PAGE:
While the bloom is off the rose as our governor battles through the biggest political challenges of his career – one GOP party elder still thinks he has a shot to win the Presidency in 2016.

John McCain, in a recent interview in Time Magazine, says despite the Governor’s recent problems, his chances of winning his party’s nomination are strong.

"I think he's still a very viable candidate," McCain said. "I do believe that obviously he has to get this issue behind him. I think he's handled it quite well.

There's always the question in these situations on whether there's new information and that's the caution that I have.

But I think the smartest thing he could've done is have a press conference that lasted until he answered every possible question. I thought that was really a wise tactic on his part."

Note he did allude to “new information” – so in the wake of newspaper reports that had surfaced over the weekend regarding the recently implemented toll hikes at Port Authority crossings and the hand his appointees had in concocting the plan, you still wonder as to how attractive a candidate the Governor would be.

The Port Authority in 2011 proposed a massive toll hike so that Christie and New York Gov. Andrew Cuomo could later scale it back and gain support for a softened increase, allowing the two governors to claim false credit as fiscal hawks, said separate stories in The Record and Star-Ledger.

The approved plan is increasing Hudson River tolls in stages to $12.50 for E-ZPass subscribers and $15 for cash customers by December 2015. The maximum initially proposed tolls were $14 and $17.

The extra revenue in part will fund a $942 million “regional bank’’ that the governors can use for pet projects not directly related to the Port Authority, The Record said.

The scheme was led by Christie’s top Port Authority executive appointee, Bill Baroni, and his right-hand man, David Wildstein. Both quit their jobs after state lawmakers began looking into last September’s bridge lane closures.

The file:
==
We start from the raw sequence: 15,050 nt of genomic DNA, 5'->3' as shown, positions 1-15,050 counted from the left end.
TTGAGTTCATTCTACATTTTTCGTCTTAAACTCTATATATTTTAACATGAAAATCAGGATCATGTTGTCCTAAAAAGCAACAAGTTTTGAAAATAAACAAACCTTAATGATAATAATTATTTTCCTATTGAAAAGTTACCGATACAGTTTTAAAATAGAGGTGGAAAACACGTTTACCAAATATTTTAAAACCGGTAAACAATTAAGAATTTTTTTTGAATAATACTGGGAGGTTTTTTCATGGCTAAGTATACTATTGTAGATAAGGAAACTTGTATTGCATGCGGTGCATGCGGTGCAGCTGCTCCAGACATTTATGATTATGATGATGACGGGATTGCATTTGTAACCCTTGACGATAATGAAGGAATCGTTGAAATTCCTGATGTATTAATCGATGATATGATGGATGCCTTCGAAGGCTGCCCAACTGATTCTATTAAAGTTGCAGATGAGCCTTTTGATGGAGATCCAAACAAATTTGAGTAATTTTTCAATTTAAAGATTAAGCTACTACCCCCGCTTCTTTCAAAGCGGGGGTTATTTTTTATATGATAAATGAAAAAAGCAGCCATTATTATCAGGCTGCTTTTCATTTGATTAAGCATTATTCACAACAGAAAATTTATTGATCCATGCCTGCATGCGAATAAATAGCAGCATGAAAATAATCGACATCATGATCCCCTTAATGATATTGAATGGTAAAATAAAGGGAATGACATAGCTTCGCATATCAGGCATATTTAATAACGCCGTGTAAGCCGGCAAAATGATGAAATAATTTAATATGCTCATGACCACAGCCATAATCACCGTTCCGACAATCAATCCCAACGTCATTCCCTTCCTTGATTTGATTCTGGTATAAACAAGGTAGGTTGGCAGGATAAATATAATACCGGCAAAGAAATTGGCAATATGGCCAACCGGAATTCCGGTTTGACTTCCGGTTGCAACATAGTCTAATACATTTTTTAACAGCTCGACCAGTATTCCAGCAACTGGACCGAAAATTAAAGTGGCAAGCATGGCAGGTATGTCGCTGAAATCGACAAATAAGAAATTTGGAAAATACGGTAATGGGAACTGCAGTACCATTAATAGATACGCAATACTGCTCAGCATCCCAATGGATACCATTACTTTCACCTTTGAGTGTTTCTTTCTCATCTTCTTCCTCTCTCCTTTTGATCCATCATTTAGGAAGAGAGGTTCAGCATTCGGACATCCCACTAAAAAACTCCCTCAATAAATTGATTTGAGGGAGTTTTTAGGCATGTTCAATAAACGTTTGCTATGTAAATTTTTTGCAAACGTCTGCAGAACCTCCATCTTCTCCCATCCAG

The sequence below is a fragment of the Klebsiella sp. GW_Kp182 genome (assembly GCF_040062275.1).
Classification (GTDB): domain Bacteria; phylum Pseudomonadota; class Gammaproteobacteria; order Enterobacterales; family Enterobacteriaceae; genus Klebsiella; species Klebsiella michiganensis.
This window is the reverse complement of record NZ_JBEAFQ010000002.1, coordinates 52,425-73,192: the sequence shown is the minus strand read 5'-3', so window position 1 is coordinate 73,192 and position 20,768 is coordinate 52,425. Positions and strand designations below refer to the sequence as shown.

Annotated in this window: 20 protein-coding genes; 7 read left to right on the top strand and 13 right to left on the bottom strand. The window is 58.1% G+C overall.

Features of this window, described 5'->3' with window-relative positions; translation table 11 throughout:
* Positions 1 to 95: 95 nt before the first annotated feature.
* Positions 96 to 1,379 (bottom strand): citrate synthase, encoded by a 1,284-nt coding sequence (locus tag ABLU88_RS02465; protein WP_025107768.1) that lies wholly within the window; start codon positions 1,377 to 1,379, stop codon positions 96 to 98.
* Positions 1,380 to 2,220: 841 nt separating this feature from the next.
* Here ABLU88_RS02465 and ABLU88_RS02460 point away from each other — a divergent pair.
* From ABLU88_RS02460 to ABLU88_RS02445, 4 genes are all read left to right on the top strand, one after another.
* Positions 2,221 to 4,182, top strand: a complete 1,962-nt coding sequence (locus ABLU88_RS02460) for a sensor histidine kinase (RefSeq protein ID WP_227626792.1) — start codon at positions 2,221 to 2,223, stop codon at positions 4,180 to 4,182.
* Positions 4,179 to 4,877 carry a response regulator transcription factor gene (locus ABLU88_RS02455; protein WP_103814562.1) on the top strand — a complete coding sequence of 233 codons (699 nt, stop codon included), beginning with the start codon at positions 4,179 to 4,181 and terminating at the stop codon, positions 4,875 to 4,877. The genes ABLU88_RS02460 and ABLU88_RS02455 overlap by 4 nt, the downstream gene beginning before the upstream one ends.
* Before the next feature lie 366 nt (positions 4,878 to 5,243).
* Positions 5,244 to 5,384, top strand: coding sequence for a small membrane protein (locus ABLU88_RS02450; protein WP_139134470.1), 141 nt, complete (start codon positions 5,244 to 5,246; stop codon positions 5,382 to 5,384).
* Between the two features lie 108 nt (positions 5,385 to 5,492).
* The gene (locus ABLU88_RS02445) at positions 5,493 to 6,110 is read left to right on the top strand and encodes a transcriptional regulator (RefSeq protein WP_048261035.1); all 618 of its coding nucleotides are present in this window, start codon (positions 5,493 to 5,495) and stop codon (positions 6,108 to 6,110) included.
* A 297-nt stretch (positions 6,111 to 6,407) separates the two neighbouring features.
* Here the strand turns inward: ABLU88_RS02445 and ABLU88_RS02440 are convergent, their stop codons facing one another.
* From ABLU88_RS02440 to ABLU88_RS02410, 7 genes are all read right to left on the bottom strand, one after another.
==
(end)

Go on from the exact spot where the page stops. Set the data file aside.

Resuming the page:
The Record said Christie on Aug. 3, 2011, held a meeting in his office with a group of advisers including Baroni, Wildstein and Port Authority Chairman David Samson and instructed officials to float an immediate $4 hike, and that he and Cuomo would reduce it to $2.

Reaction to the stories was muted.

To political observers, it’s not news that gamesmanship was involved in the toll hike increase, said pollster Patrick Murray.

“It was no surprise to those of us who were following this that the (initial) toll hike was higher than what they planned to do as a way to give governors in both states political cover,” Murray said.

Murray, director of the Monmouth University Polling Institute, said it’s unclear how this will affect Christie in light of the scandals already casting a shadow over his administration. The public already knew Christie was not above playing politics, Murray said.

That faded with his surging popularity after superstorm Sandy hit. If anything, this further erodes what’s left of the popularity brought by the storm, he said.

Some will think that all the revelations coming out now are being done to smear the Governor’s reputation.

Let’s remember, however, that he came into office to change the way business was being done in Trenton.

You get the feeling that the only thing that’s changed are the names – the games remained the same.

Yet despite all that, the Governor, who still trails Hillary Clinton in a hypothetical presidential matchup, does so here in New Jersey by only 10 points.

New Jersey voters pick Hillary Clinton over Gov. Chris Christie in a hypothetical 2016 presidential matchup by 10 points, according to a new poll.
The Rutgers-Eagleton poll found Clinton, a Democrat, got 51 percent support in New Jersey to Republican Christie’s 41 percent.

Identical polls conducted in Virginia by Roanoke College and New York by Siena College both showed Clinton leading Christie in those states as well. In New York, it was not close. Clinton got 64 percent to Republican Christie’s 28 percent. It was more of a contest in Virginia, where Clinton led Christie 48 percent to 40 percent.

The Rutgers-Eagletion poll — which was conducted Feb. 22-28 and had a margin of error of plus or minus 3.8 percent — found that 48 percent of New Jersey voters held a favorable view of Christie and 40 percent an unfavorable one.

When asked to pick one candidate they would most like to become the next president, 35 percent of New Jersey voters chose Clinton, as did 39 percent in New York and 29 percent in Virginia. Of 25 potential candidates named, Christie came in 2nd – but well behind Clinton.

He was the top choice of 16 percent of New Jersey voters, 8 percent of New York voters and 7 percent of Virginia voters. Still, in all there states Christie was far ahead of potential rivals for the Republican nomination like U.S. Sens. Rand Paul (R-Ky.) and Ted Cruz (R-Texas), and U.S. Rep. Paul Ryan (R-Wisc.).

If after ingested all of the above, do you not come away with the feeling that there should be a 3rd alternative? Do you see things as Senator John McCain does - that Chris Christie still has a shot at the GOP nomination for President in 2016?